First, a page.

By 1989, Invacare's revenues jumped to over $186 million. An important aspect of its success was the decentralized management structure emphasized by Mixon. Each of the key officers in the company was given complete authority to make the changes necessary for the respective divisions they supervised to meet their sales goals. This organizational setup encouraged a fast-paced, high-pressure work environment, but management was given full authority to meet the dual responsibilities of efficiency and productivity. In addition, Invacare not only hired disabled people to help design and test its products, but the company provided a stock sharing plan for its employees that helped create a sense of ownership, empowerment, and accountability.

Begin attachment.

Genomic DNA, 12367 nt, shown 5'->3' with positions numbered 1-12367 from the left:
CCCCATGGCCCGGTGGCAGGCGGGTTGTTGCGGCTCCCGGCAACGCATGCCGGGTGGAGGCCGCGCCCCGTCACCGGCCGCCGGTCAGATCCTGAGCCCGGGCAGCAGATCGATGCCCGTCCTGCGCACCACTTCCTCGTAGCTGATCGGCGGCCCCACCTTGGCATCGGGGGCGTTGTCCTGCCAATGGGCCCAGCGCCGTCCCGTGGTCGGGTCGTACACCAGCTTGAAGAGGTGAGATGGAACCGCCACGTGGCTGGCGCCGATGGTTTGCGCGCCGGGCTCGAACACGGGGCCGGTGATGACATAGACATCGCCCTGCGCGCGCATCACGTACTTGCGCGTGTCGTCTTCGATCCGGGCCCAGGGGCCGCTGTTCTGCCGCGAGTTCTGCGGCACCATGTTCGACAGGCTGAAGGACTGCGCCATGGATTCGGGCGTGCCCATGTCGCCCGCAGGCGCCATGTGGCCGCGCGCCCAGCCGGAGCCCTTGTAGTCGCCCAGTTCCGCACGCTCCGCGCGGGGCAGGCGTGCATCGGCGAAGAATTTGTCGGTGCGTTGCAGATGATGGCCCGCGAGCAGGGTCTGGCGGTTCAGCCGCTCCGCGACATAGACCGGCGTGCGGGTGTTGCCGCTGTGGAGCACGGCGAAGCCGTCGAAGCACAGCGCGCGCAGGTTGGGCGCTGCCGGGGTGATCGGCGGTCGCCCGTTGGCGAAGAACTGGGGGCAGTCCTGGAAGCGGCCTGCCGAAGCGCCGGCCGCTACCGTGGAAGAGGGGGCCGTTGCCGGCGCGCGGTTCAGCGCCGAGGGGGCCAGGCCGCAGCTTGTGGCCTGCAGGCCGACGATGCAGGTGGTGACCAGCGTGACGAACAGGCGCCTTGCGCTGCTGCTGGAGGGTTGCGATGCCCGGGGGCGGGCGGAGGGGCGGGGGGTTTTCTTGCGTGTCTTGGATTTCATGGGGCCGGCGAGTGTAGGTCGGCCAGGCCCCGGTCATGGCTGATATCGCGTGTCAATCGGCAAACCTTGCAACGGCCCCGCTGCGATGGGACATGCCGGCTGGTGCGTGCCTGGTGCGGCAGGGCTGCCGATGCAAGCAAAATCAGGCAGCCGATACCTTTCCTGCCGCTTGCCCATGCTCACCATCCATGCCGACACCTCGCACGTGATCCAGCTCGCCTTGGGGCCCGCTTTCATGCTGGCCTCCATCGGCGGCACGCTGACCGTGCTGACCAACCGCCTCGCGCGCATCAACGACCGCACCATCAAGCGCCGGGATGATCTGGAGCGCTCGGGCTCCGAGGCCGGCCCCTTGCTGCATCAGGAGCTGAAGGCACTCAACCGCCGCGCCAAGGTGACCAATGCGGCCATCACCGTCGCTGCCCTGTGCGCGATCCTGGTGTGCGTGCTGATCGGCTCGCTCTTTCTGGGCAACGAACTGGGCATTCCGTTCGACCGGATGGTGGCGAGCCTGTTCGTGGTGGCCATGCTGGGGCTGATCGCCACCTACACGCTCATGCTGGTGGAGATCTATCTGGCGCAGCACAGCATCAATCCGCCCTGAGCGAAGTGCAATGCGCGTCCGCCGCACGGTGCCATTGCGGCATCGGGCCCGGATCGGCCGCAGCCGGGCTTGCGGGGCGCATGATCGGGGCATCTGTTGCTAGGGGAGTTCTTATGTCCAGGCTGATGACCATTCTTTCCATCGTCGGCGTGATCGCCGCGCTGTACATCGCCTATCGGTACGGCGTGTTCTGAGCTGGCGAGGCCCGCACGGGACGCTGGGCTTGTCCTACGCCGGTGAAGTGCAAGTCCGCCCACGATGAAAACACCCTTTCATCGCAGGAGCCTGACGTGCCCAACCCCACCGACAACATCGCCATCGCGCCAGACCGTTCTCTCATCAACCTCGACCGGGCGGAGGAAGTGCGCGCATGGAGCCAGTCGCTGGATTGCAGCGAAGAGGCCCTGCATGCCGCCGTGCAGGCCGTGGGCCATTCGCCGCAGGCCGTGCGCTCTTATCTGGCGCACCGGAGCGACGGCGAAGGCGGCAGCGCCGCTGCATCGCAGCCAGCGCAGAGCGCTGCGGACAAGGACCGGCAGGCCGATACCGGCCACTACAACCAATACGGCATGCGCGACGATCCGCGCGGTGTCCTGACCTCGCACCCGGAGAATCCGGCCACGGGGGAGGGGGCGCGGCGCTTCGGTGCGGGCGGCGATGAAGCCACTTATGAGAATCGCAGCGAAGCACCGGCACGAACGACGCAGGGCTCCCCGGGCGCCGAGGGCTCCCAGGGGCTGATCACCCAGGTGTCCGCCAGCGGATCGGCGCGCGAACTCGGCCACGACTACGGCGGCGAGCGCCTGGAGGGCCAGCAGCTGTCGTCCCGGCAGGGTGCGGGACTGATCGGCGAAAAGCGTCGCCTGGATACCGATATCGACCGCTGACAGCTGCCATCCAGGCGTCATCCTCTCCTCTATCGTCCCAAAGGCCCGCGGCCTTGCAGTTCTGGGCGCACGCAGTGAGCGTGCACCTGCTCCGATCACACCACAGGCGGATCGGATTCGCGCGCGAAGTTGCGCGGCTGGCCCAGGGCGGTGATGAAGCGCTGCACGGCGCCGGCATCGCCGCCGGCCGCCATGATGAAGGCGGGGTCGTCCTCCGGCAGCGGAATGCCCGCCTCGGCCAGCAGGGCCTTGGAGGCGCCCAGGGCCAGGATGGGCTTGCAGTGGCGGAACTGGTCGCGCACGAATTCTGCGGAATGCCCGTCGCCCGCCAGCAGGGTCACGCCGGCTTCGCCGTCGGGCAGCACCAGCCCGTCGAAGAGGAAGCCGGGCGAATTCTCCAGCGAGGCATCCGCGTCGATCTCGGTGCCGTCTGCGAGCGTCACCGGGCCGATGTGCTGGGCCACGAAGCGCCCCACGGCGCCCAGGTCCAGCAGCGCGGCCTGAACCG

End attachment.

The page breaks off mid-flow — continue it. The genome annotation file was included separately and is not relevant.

The next two years, 1990 and 1991, were watershed years for Invacare. In 1990, the company introduced a total of 53 new products, including significant innovations in wheelchair design with the introduction of microprocessors for power wheelchairs and the first wheelchair designed for use on airliners. Invacare also created its Action Technology division in which highly flexible wheelchairs made of light composite materials were designed for active users. By 1991, Invacare stock had climbed to $25 per share. That year, the company launched an advertising campaign to sell its products directly to consumers. Although still relying heavily on dealers to market its products, Mixon successfully anticipated that a large segment of the disabled population was looking for products allowing them to lead a more active life. Invacare reported revenues of more than $263 million for the fiscal year ending 1991. Invacare's successes made it one of top 50 firms to invest in during the decade of the 1990s, according to U.S. News and World Report.